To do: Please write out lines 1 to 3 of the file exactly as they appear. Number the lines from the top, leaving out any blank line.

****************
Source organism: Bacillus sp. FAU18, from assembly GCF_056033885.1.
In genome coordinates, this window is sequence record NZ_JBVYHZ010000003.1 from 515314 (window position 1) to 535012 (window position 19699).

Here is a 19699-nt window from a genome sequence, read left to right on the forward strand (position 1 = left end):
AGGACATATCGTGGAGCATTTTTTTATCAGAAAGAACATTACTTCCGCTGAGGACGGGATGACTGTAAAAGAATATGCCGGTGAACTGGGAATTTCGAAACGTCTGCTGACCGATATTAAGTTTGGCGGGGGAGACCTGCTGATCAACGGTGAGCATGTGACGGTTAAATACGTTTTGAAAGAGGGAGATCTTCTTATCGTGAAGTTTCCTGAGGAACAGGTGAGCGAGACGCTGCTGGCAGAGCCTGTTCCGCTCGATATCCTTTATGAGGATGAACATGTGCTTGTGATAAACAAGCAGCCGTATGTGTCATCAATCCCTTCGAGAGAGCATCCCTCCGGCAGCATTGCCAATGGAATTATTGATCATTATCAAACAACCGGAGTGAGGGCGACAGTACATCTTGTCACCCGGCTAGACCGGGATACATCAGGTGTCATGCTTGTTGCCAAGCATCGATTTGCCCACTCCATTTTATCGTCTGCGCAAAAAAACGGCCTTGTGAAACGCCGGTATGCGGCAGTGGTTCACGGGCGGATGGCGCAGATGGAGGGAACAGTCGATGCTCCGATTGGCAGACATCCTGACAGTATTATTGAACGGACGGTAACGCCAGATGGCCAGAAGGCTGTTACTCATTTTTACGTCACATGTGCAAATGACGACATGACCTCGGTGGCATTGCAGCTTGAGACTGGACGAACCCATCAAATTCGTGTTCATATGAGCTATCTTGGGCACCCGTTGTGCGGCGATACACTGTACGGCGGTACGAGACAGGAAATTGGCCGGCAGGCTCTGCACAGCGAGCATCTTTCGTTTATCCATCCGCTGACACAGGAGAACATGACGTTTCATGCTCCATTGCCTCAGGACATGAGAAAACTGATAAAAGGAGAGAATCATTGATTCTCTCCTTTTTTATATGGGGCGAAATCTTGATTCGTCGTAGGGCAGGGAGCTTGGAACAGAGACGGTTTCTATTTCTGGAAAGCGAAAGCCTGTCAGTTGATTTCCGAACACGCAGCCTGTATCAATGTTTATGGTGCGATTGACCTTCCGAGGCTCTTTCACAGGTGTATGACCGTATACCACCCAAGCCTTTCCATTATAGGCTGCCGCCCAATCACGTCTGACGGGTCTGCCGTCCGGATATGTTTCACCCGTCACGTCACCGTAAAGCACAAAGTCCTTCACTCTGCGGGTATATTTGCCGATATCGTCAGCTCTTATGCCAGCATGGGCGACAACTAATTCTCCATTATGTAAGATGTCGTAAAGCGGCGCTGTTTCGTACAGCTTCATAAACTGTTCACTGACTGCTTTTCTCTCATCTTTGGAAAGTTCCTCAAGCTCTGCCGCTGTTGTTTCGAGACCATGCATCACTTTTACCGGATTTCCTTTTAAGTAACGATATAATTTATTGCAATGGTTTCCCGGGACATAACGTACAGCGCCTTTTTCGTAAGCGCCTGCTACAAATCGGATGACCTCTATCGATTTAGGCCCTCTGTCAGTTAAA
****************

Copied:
Source organism: Bacillus sp. FAU18, from assembly GCF_056033885.1.
In genome coordinates, this window is sequence record NZ_JBVYHZ010000003.1 from 515314 (window position 1) to 535012 (window position 19699).

Here is a 19699-nt window from a genome sequence, read left to right on the forward strand (position 1 = left end):